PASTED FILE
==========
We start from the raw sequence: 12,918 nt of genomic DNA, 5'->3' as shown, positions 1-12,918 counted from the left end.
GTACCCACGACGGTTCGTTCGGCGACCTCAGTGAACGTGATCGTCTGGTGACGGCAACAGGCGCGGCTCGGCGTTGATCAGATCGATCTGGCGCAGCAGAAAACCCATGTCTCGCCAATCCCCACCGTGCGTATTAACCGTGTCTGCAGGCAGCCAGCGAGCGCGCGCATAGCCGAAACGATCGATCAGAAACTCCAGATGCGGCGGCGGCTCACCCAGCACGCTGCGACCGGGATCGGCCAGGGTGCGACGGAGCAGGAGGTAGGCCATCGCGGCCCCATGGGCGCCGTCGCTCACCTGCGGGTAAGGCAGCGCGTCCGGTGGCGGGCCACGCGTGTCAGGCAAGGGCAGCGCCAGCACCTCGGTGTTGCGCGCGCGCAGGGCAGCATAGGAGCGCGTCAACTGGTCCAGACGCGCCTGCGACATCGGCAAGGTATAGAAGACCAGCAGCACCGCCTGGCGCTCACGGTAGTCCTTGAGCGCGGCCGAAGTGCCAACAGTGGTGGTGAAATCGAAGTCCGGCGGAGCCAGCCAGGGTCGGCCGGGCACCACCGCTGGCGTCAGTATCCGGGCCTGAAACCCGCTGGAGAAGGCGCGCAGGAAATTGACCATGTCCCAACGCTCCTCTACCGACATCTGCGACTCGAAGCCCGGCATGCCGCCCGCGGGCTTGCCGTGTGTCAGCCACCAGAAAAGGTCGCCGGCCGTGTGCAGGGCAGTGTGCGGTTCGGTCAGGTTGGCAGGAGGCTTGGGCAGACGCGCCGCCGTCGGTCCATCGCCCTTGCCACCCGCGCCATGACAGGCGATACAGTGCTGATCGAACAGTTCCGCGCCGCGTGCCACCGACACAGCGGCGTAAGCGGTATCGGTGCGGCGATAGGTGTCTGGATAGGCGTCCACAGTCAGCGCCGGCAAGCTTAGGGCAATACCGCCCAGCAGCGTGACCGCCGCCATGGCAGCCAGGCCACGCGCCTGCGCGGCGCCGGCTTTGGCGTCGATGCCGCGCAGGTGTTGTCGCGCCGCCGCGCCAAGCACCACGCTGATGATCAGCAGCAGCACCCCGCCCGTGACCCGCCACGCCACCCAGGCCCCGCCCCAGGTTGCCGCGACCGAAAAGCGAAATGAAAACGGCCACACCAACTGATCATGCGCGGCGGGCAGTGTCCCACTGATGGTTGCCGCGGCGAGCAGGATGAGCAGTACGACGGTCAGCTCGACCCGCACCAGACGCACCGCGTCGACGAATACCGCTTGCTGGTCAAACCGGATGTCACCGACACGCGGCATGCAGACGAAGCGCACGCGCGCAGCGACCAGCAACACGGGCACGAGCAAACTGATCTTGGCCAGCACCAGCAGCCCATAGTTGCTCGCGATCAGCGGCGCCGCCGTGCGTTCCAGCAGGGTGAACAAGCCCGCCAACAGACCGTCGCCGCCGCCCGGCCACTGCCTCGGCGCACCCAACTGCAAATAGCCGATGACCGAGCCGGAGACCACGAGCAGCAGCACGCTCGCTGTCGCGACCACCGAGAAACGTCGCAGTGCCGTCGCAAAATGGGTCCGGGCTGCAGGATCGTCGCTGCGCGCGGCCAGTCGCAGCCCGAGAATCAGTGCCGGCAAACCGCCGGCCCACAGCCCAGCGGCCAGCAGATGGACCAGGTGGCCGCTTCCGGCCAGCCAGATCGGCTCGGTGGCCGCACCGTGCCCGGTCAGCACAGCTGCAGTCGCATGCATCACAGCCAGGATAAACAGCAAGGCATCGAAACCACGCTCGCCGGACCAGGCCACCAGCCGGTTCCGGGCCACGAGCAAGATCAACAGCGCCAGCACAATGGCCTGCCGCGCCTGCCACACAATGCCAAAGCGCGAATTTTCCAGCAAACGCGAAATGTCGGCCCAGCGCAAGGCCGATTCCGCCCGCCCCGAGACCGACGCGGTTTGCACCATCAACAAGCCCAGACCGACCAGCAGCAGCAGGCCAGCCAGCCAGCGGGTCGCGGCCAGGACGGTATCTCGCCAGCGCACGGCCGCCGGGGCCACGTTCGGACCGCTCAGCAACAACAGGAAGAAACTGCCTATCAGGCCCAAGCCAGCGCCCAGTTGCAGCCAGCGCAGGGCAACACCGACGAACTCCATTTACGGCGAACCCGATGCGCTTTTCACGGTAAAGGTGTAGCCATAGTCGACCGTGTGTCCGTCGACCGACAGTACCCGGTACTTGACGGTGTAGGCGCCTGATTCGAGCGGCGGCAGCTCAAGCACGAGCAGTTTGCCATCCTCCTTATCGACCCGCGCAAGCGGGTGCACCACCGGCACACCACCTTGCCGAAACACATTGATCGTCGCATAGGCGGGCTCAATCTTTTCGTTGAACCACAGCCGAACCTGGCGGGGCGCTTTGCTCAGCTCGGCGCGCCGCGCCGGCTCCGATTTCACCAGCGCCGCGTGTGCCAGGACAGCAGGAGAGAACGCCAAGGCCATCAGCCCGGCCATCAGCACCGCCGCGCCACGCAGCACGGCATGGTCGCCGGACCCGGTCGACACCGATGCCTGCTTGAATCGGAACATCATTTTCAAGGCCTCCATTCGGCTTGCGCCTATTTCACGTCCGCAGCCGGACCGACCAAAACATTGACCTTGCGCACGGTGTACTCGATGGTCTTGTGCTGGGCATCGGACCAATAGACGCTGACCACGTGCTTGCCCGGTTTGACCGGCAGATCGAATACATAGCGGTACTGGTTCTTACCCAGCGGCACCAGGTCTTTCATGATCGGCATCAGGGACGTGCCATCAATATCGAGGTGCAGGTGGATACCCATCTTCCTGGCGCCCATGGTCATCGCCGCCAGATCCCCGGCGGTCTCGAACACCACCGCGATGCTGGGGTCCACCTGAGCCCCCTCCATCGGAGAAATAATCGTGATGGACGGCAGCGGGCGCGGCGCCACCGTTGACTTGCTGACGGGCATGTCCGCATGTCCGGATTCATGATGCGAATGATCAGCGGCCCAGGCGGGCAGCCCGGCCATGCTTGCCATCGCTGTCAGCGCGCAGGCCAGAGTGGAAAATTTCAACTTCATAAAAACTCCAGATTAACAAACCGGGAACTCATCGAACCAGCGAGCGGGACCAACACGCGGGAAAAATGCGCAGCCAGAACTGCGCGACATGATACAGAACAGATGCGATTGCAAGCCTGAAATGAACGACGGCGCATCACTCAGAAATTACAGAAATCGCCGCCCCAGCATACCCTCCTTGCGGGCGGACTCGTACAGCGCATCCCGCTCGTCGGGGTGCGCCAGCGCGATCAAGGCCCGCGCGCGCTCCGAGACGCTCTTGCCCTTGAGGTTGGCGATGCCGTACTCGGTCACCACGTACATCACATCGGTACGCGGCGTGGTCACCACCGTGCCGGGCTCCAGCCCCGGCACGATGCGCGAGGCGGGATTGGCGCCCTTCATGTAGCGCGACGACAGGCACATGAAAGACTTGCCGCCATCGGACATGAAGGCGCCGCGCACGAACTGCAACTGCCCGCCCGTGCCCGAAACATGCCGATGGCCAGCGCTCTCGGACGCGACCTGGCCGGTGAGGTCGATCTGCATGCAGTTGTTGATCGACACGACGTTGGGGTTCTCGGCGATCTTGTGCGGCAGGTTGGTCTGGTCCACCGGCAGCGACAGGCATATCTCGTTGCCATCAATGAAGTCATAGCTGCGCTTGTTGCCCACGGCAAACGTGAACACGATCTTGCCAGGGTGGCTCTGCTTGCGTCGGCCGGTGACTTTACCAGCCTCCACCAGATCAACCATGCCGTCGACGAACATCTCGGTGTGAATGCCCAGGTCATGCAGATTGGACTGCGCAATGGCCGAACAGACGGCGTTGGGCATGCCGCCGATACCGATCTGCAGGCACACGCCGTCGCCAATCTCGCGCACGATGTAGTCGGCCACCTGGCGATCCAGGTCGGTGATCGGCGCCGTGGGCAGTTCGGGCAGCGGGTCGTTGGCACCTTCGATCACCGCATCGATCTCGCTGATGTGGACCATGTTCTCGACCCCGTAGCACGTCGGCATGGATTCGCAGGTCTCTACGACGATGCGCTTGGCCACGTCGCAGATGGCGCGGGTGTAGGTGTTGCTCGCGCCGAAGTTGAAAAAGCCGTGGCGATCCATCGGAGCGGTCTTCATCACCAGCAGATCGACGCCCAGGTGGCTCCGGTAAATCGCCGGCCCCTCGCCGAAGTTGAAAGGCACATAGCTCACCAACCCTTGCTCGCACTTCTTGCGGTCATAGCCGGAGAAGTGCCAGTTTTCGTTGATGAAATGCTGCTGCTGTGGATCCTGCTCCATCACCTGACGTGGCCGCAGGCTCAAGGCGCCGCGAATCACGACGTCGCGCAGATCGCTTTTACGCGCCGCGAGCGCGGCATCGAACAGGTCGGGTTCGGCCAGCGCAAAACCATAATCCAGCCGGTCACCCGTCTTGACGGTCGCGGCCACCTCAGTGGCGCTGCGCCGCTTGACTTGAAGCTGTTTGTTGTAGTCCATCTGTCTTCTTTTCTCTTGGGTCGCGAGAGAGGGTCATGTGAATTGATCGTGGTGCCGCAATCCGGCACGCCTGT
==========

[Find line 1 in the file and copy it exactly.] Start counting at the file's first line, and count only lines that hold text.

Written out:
We start from the raw sequence: 12,918 nt of genomic DNA, 5'->3' as shown, positions 1-12,918 counted from the left end.